As my study of Amerco (a pseudonym for a Fortune 500 company that offers options for shorter hours that few workers take advantage of) has shown, however, even when the jobs of working parents are secure, pay a sufficient wage and provide family-friendly programs, many working parents are still reluctant to spend more time at home. American fathers spend less time at home than mothers do, expand their work hours when children are small and, if Amerco is any indication, are reluctant to take paternity leaves. We know from previous research that many men have found a haven at work. This isn’t news. The news is that growing numbers of working women are leery of spending more time at home as well. They feel guilty and stressed out by long hours at work, but they feel ambivalent about cutting back on those hours.

Women fear losing their place at work; having such a place has become a source of security, pride and a powerful sense of being valued. As a survey conducted by Bright Horizons (a Boston-based company that runs on-site daycare centers in twenty-three states) indicates, women are just as likely to feel appreciated as men at the workplace; as likely as men to feel underappreciated at home; and even more likely than men to have friends at work. To cut back on work hours means risking loosening ties to a world that, tension-filled as it is, offers insurance against even greater tension and uncertainty at home. For a substantial number of time-bound working parents, the stripped-down home and the community-denuded neighborhood are simply losing out to the pull of the workplace.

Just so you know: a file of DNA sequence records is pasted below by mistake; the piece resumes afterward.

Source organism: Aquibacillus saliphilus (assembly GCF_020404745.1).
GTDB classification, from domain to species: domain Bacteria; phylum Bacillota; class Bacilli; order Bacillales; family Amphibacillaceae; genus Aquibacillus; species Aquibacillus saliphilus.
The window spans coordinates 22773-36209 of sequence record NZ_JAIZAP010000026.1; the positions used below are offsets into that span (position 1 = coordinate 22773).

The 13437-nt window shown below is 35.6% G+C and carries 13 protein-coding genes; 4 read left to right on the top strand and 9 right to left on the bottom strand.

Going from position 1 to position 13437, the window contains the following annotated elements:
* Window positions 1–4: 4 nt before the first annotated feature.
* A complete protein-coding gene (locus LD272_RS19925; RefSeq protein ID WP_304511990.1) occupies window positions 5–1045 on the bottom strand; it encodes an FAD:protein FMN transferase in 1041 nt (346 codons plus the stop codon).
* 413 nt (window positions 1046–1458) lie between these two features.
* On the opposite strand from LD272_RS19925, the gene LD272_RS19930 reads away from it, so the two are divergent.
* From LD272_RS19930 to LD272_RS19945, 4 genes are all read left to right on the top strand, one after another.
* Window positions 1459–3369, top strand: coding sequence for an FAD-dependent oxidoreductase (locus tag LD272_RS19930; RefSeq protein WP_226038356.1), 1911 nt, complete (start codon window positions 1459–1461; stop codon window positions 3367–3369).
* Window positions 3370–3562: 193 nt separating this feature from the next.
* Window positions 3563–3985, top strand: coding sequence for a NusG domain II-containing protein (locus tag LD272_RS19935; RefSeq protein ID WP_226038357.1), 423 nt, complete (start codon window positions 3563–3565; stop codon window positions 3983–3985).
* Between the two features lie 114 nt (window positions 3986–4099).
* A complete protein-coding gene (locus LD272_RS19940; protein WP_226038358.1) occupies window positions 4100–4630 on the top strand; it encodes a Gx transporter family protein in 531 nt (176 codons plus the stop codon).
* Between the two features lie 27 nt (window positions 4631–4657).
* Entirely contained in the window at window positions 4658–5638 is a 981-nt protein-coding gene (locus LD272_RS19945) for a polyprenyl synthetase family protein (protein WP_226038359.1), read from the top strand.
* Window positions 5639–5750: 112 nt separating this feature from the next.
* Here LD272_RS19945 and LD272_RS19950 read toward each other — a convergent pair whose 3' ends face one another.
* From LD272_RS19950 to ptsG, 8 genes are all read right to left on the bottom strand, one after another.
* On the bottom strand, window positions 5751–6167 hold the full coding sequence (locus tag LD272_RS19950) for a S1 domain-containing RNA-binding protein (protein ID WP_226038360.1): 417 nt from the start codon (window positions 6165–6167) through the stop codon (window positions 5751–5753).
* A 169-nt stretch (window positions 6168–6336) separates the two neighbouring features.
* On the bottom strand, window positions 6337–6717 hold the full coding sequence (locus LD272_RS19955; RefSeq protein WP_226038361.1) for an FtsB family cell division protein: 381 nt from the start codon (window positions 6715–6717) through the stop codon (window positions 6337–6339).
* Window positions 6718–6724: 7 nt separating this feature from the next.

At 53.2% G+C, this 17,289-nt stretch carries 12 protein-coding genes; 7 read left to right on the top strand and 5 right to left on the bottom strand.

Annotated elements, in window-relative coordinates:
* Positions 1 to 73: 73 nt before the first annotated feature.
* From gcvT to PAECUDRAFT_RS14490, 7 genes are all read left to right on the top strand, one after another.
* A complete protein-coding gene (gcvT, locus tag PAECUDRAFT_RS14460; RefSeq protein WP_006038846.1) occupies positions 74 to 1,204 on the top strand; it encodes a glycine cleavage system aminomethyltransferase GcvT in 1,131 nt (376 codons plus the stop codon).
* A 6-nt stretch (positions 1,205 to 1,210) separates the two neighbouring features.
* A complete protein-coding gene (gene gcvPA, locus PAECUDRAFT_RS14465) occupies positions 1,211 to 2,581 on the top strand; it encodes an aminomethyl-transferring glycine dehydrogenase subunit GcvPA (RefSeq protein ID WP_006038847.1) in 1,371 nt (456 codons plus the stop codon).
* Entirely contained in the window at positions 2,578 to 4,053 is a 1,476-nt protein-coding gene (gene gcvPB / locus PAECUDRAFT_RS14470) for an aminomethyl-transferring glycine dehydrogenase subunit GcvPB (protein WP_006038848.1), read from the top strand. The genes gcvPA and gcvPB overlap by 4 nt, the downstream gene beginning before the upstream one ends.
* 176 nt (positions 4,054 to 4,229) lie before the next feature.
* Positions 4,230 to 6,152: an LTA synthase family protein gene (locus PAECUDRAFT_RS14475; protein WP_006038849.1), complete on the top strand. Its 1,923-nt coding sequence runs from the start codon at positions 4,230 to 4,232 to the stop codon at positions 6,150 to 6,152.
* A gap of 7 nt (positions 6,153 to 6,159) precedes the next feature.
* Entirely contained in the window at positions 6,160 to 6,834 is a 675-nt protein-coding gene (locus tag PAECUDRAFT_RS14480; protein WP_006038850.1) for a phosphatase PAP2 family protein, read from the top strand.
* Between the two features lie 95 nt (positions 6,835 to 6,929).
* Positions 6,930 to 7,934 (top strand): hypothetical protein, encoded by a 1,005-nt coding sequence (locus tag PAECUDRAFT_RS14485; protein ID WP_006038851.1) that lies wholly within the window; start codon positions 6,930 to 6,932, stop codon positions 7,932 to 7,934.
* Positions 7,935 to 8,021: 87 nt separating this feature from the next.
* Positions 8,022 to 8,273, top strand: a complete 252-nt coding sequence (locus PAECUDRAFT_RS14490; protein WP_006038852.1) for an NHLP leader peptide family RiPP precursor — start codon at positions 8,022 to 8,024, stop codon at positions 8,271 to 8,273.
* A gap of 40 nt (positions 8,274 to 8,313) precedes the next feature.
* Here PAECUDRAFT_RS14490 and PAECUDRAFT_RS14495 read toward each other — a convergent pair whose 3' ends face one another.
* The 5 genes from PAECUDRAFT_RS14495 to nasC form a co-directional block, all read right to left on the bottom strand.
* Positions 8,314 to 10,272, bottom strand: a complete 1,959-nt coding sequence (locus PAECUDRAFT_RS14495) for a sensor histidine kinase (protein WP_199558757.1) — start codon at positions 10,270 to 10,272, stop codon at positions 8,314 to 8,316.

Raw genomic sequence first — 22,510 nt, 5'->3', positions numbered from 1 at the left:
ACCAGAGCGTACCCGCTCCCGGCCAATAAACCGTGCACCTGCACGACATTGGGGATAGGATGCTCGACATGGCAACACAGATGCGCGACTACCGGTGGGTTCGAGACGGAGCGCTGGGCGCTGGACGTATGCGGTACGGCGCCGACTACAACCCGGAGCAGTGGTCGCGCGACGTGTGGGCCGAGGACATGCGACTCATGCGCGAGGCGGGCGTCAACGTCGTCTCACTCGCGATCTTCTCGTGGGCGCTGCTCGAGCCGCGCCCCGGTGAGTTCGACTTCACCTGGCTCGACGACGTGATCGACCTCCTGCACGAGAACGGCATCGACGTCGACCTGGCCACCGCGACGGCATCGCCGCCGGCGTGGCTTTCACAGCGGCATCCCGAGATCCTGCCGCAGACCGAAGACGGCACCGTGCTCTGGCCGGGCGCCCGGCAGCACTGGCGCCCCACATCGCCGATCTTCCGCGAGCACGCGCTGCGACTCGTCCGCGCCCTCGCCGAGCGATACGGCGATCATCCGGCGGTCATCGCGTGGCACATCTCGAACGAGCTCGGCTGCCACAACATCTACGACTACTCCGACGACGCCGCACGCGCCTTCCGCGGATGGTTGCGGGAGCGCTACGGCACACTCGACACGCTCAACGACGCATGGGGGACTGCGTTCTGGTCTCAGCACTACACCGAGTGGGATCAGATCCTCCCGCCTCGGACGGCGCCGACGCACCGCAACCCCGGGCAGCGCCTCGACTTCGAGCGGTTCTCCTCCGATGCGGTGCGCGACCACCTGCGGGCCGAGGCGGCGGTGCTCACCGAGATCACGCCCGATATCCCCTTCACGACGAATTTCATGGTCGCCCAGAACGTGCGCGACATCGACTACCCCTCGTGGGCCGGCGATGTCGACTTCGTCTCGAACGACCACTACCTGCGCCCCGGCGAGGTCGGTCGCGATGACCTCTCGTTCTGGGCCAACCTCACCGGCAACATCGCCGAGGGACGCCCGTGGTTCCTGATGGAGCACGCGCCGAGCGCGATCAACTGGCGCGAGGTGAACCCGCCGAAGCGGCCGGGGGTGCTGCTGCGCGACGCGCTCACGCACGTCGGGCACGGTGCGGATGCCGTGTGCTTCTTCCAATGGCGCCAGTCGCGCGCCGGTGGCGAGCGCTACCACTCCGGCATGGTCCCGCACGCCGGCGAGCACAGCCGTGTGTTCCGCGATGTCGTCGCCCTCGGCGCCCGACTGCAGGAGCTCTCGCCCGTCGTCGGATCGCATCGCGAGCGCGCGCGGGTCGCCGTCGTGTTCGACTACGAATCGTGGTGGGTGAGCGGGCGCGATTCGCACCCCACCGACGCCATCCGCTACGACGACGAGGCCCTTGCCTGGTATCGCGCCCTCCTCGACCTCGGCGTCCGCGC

Many women are thus joining men in a flight from the “inner city” of home to the “suburbs” of the workplace. In doing so, they have absorbed the views of an older, male-oriented work world about what a “real career” and “full commitment to the job” really mean. Women now make up nearly half the labor force. The vast majority of them need and want to be there. There is definitely no going back. But women have entered the workplace on “male” terms. It would be less problematic for women to adopt a male model of work–to finally enjoy privileges formerly reserved for men–if the male model of work were one of balance. But it is not.

All this is unsettling news, in part because the children of working parents are being left to adjust to or resist the time bind–and all of its attendant consequences–more or less on their own. It is unsettling because while children remain precious to their parents, the “market value” of the world in which they are growing up has declined drastically. One need not compare their childhoods with a perfect childhood in a mythical past to conclude that our society needs to face up to a serious problem.

But the role of a movement for the reform of work time should not be limited to encouraging companies to offer policies allowing shorter or more flexible hours. As my research has shown, such policies may serve as little more than fig leaves concealing a long-hour work culture. A time movement would also need to challenge the premises of that work culture. It would ask: Are workers judged mainly on the excellence of their performance, or mainly on the amount of time they are present at the workplace? Is there a culture of trust that allows workers to pinch-hit for one another as needs arise? Is there job security? The answers to these questions are crucial, for shorter hours can have little appeal as long as employees fear that the long hours they now work may disappear entirely.